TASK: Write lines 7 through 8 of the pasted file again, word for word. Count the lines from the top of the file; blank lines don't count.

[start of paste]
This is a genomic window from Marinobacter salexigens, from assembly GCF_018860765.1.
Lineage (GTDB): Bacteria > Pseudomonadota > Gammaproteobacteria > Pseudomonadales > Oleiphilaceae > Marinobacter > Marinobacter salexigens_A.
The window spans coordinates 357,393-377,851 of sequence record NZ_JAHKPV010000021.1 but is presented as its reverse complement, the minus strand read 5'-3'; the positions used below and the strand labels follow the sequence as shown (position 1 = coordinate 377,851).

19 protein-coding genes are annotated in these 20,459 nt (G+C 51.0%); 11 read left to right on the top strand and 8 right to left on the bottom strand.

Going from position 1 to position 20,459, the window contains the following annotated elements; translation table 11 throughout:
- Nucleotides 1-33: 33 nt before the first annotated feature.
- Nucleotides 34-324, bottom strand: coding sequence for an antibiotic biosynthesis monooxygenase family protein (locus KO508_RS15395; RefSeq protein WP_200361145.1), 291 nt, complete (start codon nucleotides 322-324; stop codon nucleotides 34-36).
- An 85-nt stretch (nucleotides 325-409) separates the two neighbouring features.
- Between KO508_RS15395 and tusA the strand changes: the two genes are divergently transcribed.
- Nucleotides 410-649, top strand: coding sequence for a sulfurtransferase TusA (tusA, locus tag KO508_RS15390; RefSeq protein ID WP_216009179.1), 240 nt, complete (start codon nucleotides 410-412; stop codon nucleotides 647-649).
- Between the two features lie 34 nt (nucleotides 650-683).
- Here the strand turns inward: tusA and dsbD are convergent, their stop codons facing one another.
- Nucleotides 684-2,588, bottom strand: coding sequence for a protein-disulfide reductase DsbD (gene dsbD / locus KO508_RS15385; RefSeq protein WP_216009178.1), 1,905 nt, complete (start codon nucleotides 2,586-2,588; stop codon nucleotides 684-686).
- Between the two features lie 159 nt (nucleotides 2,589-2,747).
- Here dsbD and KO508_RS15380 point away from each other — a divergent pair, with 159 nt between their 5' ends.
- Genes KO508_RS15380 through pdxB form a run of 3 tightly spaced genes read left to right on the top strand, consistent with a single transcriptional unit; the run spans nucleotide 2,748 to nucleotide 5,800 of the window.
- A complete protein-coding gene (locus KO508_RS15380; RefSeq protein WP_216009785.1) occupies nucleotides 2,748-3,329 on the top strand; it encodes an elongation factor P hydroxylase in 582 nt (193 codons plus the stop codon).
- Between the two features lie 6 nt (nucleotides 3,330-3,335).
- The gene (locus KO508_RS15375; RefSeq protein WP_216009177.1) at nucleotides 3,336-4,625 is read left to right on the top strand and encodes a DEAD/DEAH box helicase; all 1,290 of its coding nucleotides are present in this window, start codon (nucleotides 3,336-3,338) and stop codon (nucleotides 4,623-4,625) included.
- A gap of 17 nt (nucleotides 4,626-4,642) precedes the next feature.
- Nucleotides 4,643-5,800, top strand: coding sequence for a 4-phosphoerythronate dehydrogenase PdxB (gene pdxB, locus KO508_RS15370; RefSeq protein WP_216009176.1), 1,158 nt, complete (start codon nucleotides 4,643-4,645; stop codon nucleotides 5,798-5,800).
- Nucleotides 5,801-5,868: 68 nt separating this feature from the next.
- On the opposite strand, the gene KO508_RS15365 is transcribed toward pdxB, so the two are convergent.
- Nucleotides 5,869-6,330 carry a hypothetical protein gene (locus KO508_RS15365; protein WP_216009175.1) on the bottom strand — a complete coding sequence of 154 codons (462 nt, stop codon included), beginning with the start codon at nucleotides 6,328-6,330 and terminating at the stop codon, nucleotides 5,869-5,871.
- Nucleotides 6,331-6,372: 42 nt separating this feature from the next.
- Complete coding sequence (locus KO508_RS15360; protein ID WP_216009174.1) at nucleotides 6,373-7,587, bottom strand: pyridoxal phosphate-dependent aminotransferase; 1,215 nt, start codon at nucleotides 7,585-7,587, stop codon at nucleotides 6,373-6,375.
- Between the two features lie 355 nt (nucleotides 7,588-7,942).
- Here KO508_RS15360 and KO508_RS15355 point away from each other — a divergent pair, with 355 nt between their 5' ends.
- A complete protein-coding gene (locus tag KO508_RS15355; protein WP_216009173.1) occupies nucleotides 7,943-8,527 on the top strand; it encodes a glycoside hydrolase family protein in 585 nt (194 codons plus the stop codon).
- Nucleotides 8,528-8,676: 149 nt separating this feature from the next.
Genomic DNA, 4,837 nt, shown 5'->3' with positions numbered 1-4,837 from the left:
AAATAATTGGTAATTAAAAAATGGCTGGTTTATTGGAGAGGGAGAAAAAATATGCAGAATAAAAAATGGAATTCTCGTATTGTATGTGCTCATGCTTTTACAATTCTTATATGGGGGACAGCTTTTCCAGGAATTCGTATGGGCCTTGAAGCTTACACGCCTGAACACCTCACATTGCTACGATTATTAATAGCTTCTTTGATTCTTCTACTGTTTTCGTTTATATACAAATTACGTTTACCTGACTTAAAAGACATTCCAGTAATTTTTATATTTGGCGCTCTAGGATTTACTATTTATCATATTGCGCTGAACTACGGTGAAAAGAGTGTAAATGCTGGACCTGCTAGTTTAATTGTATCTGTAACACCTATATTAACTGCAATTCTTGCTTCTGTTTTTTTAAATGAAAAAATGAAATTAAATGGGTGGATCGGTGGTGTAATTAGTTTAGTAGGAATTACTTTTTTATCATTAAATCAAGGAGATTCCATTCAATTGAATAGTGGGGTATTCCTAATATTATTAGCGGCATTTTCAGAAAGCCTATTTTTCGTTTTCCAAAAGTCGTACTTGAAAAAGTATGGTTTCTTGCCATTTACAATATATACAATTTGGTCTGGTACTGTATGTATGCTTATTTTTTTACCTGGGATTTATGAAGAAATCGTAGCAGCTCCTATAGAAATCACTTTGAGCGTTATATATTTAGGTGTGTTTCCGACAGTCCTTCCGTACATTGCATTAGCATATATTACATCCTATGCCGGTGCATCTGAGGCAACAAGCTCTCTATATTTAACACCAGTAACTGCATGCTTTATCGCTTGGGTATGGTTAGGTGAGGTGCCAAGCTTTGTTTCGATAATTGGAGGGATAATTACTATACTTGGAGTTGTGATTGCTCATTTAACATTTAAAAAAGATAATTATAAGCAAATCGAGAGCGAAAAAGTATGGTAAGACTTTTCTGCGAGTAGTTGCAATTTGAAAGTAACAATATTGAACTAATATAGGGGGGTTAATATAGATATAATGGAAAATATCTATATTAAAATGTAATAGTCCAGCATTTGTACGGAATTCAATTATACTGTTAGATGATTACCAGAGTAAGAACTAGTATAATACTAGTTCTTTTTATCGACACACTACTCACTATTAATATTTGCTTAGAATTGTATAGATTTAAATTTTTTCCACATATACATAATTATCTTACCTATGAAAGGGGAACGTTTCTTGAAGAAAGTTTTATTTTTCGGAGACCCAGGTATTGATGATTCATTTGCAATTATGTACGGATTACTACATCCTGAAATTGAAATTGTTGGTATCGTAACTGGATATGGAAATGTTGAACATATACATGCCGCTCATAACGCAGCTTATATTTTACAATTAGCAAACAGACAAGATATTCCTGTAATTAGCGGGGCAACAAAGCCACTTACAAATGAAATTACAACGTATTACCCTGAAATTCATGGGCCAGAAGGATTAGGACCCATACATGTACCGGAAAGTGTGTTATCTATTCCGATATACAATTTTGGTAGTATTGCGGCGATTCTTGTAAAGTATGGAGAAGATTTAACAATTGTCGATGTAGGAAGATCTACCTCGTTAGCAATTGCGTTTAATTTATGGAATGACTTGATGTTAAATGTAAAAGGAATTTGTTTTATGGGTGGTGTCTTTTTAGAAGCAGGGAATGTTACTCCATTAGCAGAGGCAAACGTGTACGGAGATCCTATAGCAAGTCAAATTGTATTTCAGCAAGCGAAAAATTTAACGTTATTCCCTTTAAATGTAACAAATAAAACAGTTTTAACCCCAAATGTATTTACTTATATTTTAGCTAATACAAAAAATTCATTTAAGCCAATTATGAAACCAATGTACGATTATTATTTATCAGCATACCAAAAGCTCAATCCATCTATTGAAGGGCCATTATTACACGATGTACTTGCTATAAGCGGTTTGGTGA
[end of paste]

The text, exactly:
- Nucleotides 34-324, bottom strand: coding sequence for an antibiotic biosynthesis monooxygenase family protein (locus KO508_RS15395; RefSeq protein WP_200361145.1), 291 nt, complete (start codon nucleotides 322-324; stop codon nucleotides 34-36).
- An 85-nt stretch (nucleotides 325-409) separates the two neighbouring features.